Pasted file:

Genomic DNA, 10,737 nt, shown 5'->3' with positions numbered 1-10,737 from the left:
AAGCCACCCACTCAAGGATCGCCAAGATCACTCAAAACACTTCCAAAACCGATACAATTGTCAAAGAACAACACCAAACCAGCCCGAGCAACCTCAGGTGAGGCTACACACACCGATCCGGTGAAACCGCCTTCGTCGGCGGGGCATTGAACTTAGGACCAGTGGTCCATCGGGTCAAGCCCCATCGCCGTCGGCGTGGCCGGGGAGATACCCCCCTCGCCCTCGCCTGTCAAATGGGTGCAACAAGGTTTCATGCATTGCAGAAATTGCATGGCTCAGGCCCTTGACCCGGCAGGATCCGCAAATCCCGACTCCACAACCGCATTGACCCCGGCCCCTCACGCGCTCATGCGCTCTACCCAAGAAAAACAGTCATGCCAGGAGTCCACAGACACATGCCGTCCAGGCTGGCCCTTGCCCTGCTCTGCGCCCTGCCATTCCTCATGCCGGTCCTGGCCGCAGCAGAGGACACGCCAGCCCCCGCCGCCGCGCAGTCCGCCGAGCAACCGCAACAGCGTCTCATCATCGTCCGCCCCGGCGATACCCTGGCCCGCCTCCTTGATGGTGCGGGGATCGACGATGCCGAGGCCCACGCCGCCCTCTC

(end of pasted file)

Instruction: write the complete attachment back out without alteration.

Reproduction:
Genomic DNA, 10,737 nt, shown 5'->3' with positions numbered 1-10,737 from the left:
AAGCCACCCACTCAAGGATCGCCAAGATCACTCAAAACACTTCCAAAACCGATACAATTGTCAAAGAACAACACCAAACCAGCCCGAGCAACCTCAGGTGAGGCTACACACACCGATCCGGTGAAACCGCCTTCGTCGGCGGGGCATTGAACTTAGGACCAGTGGTCCATCGGGTCAAGCCCCATCGCCGTCGGCGTGGCCGGGGAGATACCCCCCTCGCCCTCGCCTGTCAAATGGGTGCAACAAGGTTTCATGCATTGCAGAAATTGCATGGCTCAGGCCCTTGACCCGGCAGGATCCGCAAATCCCGACTCCACAACCGCATTGACCCCGGCCCCTCACGCGCTCATGCGCTCTACCCAAGAAAAACAGTCATGCCAGGAGTCCACAGACACATGCCGTCCAGGCTGGCCCTTGCCCTGCTCTGCGCCCTGCCATTCCTCATGCCGGTCCTGGCCGCAGCAGAGGACACGCCAGCCCCCGCCGCCGCGCAGTCCGCCGAGCAACCGCAACAGCGTCTCATCATCGTCCGCCCCGGCGATACCCTGGCCCGCCTCCTTGATGGTGCGGGGATCGACGATGCCGAGGCCCACGCCGCCCTCTC